So in the latest use of the EternalBlue exploit kit that has been released to the wild, there is a new Ransomware that follows in the footsteps of the WannaCry ransomware being dubbed PetyaWrap. So far this ransomware has hit several large companies across the globe, including Merck Pharmaceuticals, Maersk Shipping, DLA Piper and more… The main differences between this ransomware attack and WannaCry is that this one is encrypting at the file system level as opposed to the individual files, it is stealing usernames and passwords from the systems and so far, there appears to be no kill switch.
According to researchers at Recorded Future, Tuesday’s attacks appear to deliver two payloads. One is the new version of the Petya ransomware package. Tuesday’s version, which some researchers have started calling PetyaWrap, holds data hostage until users pay $300 in Bitcoins. The other payload is an information stealer that extracts usernames and passwords from victim computers and sends the data to a server controlled by the attackers. That would mean that while an infected computer has been rendered inoperable by the ransomware, the attackers would already have access to potentially high-value credentials that were stored on the machine.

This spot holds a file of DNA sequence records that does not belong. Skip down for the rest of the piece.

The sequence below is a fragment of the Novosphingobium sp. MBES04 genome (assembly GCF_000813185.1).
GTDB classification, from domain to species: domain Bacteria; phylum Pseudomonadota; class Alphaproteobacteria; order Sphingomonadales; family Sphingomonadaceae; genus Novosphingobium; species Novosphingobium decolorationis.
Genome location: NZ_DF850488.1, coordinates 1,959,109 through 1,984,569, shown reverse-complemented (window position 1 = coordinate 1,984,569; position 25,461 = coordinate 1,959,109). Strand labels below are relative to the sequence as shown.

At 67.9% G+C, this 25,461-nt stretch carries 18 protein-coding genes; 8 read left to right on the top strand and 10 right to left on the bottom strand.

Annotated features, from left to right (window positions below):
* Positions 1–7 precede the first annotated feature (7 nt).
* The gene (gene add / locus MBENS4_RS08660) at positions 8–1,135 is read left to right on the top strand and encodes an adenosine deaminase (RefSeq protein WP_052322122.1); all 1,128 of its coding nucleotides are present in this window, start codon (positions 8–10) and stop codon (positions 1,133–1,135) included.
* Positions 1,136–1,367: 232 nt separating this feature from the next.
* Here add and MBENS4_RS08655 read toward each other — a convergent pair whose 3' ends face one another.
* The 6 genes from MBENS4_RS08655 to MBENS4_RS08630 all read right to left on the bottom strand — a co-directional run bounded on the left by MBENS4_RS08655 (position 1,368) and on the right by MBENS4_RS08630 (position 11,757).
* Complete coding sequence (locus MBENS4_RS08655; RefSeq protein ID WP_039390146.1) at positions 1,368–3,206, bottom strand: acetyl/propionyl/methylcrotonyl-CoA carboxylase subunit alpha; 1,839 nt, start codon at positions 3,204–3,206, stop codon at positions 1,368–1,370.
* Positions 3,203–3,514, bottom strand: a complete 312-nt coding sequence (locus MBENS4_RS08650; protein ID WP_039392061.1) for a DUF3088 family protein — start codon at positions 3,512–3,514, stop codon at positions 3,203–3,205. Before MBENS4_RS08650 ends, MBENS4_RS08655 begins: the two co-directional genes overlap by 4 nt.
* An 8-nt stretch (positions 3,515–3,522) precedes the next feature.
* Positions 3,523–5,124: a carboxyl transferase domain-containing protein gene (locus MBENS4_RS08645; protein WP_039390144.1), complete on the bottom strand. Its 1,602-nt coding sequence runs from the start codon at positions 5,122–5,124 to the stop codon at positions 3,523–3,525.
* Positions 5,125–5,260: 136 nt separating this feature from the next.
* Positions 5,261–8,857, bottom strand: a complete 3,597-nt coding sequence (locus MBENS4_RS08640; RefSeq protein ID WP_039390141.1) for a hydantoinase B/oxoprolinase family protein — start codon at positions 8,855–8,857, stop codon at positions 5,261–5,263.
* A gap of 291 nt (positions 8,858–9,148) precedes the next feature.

Researchers with AV provider Eset said in a blog post that unlike many ransomware packages, PetyaWrap doesn’t encrypt individual files. Instead the encryption is aimed at a computer’s entire file system. The ransomware targets the computer’s master boot record, which is a crucial piece of data that allows a computer to locate its operating system and other key components.